Monday, July 29, 2013

Snap Noir: Snapshot Stories from the Collection of Robert E. Jackson @Pace/MacGill

JTF (just the facts): A total of 61 black and white photographs, framed in white/black and matted, and hung against grey and white walls in the main rooms of the gallery. All of the photographs are vintage gelatin silver prints, made by unknown photographers from generally undated negatives. The prints are arranged into groups ranging in size from 4 to 21 prints. All of the prints come from the collection of Robert E. Jackson. There is no photography allowed in the gallery, so the installation shots at right are via the Pace/MacGill website.
Comments/Context: The dividing line between art photography and vernacular photography has always been a bit murkier than we might like to admit. Definitionally, we might say that it all comes down to original intent: in an art photograph, the person clicking the shutter was consciously making an artwork, while in a vernacular photograph, that same person might have been making a snapshot, documenting something of note, or acting for an infinite number of other reasons, except for making an artwork. Where things get a little bit more troublesome is that down the line, years later, it is altogether possible to see vernacular photographs with new eyes, where their original purpose or context is entirely removed, and their underlying artistic merit comes forth. Across the history of the medium, this has happened time and again, where images made for scientific, evidentiary, or documentary purposes (by photographers known and unknown) have been placed in the white walled context of a museum or gallery and have been instantly transformed into "art", not by some decree from on high, but by the intrinsic artistic merits of the images themselves.
This show gathers together a small sampler from the vast collection of found/vernacular photographs assembled by Robert E. Jackson and directly confronts this recontextualization issue. The images are grouped into sets, with common subjects and themes tying the photographs together, some apparently taken by a single photographer, others likely made by many different shooters. The first two groups track personal eccentricity: a grown woman posing with her stuffed animal bunny and a man in sunglasses showing off a seemingly endless wardrobe of tight swimsuits/briefs. Other sets find a more voyeuristic tone: cocktail-drinking deck chair inhabitants seen from behind, multiple images of a topless woman through an open doorway, and a selection of views through chain link fences. The largest group is a parade of the ominous and slightly odd: a pair of women in gasmasks, a man holding a deer carcass, a surreal stare near a waffle, a boy with a gun, a woman with a snake, with incidents with choking, whipping, and Halloween masks mixed in for good measure. Taken out of their original context and resequenced here, the images effectively take on the slightly creepy, noir mood intended.
I think this editing and selection of found photographs raises an intriguing question about artistic and/or curatorial intent. What if the press release had not told us about a selection of vernacular images from the vast collection of Robert E. Jackson, but it had instead introduced the artworks of Robert E. Jackson, made up of found appropriated and recontextualized found photographs? Would we react to them differently? What we are being shown here is partially Jackson's vision, his decisions about the creation of typologies and sets and his imposition of implied relationship or connection; the individual photographs (however wonderful or unexpected) are merely the (appropriated) raw material used to implement a particular edited point of view. A choice was clearly made to show (and sell) the photographs in series form rather than as a selection of singular images, and yet, in the end, we are asked to step back from that idea and return to the broader concept of vernacular photographs offering a multitude of potential interpretations; these groupings are just one, arguably temporary, approach to the vast image database of a huge collection like Jackson's.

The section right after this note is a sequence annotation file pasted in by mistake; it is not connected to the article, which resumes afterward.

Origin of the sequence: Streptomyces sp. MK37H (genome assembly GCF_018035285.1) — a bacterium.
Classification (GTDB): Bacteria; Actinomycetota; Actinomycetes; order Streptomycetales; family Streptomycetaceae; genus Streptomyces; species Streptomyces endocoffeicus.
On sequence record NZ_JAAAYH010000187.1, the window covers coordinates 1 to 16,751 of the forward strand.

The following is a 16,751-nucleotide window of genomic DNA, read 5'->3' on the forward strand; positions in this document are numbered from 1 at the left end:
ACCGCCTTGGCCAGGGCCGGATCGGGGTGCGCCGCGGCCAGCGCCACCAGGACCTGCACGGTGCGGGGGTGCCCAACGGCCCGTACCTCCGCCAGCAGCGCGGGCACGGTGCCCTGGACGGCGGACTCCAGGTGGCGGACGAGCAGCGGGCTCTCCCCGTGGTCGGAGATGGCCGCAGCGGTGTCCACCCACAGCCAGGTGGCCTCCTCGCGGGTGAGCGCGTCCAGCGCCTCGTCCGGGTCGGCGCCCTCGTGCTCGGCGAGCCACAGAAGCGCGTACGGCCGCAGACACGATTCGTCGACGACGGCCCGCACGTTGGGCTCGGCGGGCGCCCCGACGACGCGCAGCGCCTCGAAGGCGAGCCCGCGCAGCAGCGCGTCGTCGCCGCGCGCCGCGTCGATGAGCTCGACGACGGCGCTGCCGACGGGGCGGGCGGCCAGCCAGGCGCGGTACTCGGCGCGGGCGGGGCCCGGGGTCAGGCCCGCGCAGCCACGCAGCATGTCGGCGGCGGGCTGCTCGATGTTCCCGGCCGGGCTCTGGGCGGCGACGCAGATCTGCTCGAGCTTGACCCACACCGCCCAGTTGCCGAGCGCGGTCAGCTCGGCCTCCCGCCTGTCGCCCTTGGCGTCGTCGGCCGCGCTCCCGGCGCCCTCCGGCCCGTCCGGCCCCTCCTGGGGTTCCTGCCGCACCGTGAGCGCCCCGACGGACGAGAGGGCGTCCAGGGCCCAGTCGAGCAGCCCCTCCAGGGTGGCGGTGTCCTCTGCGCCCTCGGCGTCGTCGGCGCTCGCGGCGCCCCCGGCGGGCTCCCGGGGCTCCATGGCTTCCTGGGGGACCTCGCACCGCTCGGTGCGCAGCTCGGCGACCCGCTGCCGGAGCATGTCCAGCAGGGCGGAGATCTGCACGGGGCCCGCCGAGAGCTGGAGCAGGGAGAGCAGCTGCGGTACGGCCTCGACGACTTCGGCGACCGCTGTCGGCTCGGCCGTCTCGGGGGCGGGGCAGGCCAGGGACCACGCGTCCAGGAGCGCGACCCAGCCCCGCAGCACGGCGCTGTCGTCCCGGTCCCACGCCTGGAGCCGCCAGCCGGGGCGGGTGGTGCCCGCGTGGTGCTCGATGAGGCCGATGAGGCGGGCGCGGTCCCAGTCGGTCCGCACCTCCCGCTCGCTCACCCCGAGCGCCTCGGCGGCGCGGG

The result is a show that is infused with a kind of inescapable mystery. The questions we have about the actual details of these images are unknowable, and so we are left with their formal qualities and the flights of our collective imagination to make sense of what we see. But that ambiguity is surprisingly powerful, forcing us to get away from reading wall labels and sizing up artistic reputations and back to just looking at the photographs themselves and seeing what surprises they have to offer.
Collector's POV: The groups of photographs in this show are priced based on the number of prints in the set, ranging from $2000 to $9500. Since the photographers are anonymous, there is no secondary market history available for any of the artists.
Rating: * (one star) GOOD (rating system described here)
Transit Hub:
  • Exhibit: The Art of the American Snapshot, 1888-1978 @NGA, 2007 (here)
  • Interview: Design Observer (here)
  • Features/Reviews: New Yorker (here)
Through August 21st
32 East 57th Street
New York, NY 10022

1 comment:

Pete McGovern said...

Great piece. The curating is the key. You also wrote recently about an Ansel Adams show where his archive was mined in a new way to present a radically different take on the work. Kinda the same thing.